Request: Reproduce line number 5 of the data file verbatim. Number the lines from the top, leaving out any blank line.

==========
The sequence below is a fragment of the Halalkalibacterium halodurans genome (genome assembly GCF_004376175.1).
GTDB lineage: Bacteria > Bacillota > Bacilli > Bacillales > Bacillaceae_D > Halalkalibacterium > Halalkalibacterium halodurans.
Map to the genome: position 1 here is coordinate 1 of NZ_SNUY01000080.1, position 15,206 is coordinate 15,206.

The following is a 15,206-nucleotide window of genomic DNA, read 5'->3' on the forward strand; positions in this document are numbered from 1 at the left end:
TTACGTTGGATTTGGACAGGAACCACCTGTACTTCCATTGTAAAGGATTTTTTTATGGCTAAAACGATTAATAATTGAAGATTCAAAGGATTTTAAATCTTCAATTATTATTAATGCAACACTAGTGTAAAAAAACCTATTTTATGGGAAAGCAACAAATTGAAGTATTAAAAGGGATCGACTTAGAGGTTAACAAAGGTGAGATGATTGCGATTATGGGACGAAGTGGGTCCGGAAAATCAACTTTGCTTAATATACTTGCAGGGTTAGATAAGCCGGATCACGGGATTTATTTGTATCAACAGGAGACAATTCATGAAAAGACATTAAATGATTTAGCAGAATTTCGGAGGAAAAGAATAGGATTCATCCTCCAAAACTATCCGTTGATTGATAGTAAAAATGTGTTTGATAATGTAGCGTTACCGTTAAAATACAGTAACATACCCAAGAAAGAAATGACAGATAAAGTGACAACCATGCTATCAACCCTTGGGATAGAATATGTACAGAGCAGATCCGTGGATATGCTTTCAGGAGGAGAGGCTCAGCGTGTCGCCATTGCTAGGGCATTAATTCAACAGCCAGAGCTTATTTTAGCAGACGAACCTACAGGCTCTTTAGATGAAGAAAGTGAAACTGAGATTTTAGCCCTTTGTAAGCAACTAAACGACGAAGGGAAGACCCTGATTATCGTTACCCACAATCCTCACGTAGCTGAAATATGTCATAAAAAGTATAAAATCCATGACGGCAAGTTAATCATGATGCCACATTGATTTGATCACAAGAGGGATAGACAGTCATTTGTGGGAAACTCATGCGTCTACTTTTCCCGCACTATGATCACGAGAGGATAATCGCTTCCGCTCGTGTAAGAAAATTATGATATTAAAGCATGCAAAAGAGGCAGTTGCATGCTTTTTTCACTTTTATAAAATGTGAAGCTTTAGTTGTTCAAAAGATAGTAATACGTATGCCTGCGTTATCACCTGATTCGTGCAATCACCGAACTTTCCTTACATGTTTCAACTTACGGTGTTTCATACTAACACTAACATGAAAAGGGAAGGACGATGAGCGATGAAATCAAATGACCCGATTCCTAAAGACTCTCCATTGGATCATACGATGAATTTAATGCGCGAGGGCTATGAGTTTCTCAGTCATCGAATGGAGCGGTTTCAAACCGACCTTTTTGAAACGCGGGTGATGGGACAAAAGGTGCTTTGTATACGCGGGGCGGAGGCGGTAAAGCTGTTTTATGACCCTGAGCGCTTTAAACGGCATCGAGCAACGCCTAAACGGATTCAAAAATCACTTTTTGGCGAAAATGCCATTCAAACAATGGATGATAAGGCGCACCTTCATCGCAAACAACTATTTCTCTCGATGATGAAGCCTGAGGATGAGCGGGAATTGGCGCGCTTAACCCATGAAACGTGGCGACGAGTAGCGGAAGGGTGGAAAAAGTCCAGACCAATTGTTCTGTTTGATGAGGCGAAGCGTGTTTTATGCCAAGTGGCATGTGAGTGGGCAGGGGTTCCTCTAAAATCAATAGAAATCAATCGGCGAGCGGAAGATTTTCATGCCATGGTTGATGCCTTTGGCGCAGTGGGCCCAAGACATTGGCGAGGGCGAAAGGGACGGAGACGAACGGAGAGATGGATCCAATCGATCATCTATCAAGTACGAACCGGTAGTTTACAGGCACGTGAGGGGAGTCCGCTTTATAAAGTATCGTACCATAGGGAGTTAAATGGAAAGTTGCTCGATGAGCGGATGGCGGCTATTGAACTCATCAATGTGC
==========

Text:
TTACGTTGGATTTGGACAGGAACCACCTGTACTTCCATTGTAAAGGATTTTTTTATGGCTAAAACGATTAATAATTGAAGATTCAAAGGATTTTAAATCTTCAATTATTATTAATGCAACACTAGTGTAAAAAAACCTATTTTATGGGAAAGCAACAAATTGAAGTATTAAAAGGGATCGACTTAGAGGTTAACAAAGGTGAGATGATTGCGATTATGGGACGAAGTGGGTCCGGAAAATCAACTTTGCTTAATATACTTGCAGGGTTAGATAAGCCGGATCACGGGATTTATTTGTATCAACAGGAGACAATTCATGAAAAGACATTAAATGATTTAGCAGAATTTCGGAGGAAAAGAATAGGATTCATCCTCCAAAACTATCCGTTGATTGATAGTAAAAATGTGTTTGATAATGTAGCGTTACCGTTAAAATACAGTAACATACCCAAGAAAGAAATGACAGATAAAGTGACAACCATGCTATCAACCCTTGGGATAGAATATGTACAGAGCAGATCCGTGGATATGCTTTCAGGAGGAGAGGCTCAGCGTGTCGCCATTGCTAGGGCATTAATTCAACAGCCAGAGCTTATTTTAGCAGACGAACCTACAGGCTCTTTAGATGAAGAAAGTGAAACTGAGATTTTAGCCCTTTGTAAGCAACTAAACGACGAAGGGAAGACCCTGATTATCGTTACCCACAATCCTCACGTAGCTGAAATATGTCATAAAAAGTATAAAATCCATGACGGCAAGTTAATCATGATGCCACATTGATTTGATCACAAGAGGGATAGACAGTCATTTGTGGGAAACTCATGCGTCTACTTTTCCCGCACTATGATCACGAGAGGATAATCGCTTCCGCTCGTGTAAGAAAATTATGATATTAAAGCATGCAAAAGAGGCAGTTGCATGCTTTTTTCACTTTTATAAAATGTGAAGCTTTAGTTGTTCAAAAGATAGTAATACGTATGCCTGCGTTATCACCTGATTCGTGCAATCACCGAACTTTCCTTACATGTTTCAACTTACGGTGTTTCATACTAACACTAACATGAAAAGGGAAGGACGATGAGCGATGAAATCAAATGACCCGATTCCTAAAGACTCTCCATTGGATCATACGATGAATTTAATGCGCGAGGGCTATGAGTTTCTCAGTCATCGAATGGAGCGGTTTCAAACCGACCTTTTTGAAACGCGGGTGATGGGACAAAAGGTGCTTTGTATACGCGGGGCGGAGGCGGTAAAGCTGTTTTATGACCCTGAGCGCTTTAAACGGCATCGAGCAACGCCTAAACGGATTCAAAAATCACTTTTTGGCGAAAATGCCATTCAAACAATGGATGATAAGGCGCACCTTCATCGCAAACAACTATTTCTCTCGATGATGAAGCCTGAGGATGAGCGGGAATTGGCGCGCTTAACCCATGAAACGTGGCGACGAGTAGCGGAAGGGTGGAAAAAGTCCAGACCAATTGTTCTGTTTGATGAGGCGAAGCGTGTTTTATGCCAAGTGGCATGTGAGTGGGCAGGGGTTCCTCTAAAATCAATAGAAATCAATCGGCGAGCGGAAGATTTTCATGCCATGGTTGATGCCTTTGGCGCAGTGGGCCCAAGACATTGGCGAGGGCGAAAGGGACGGAGACGAACGGAGAGATGGATCCAATCGATCATCTATCAAGTACGAACCGGTAGTTTACAGGCACGTGAGGGGAGTCCGCTTTATAAAGTATCGTACCATAGGGAGTTAAATGGAAAGTTGCTCGATGAGCGGATGGCGGCTATTGAACTCATCAATGTGC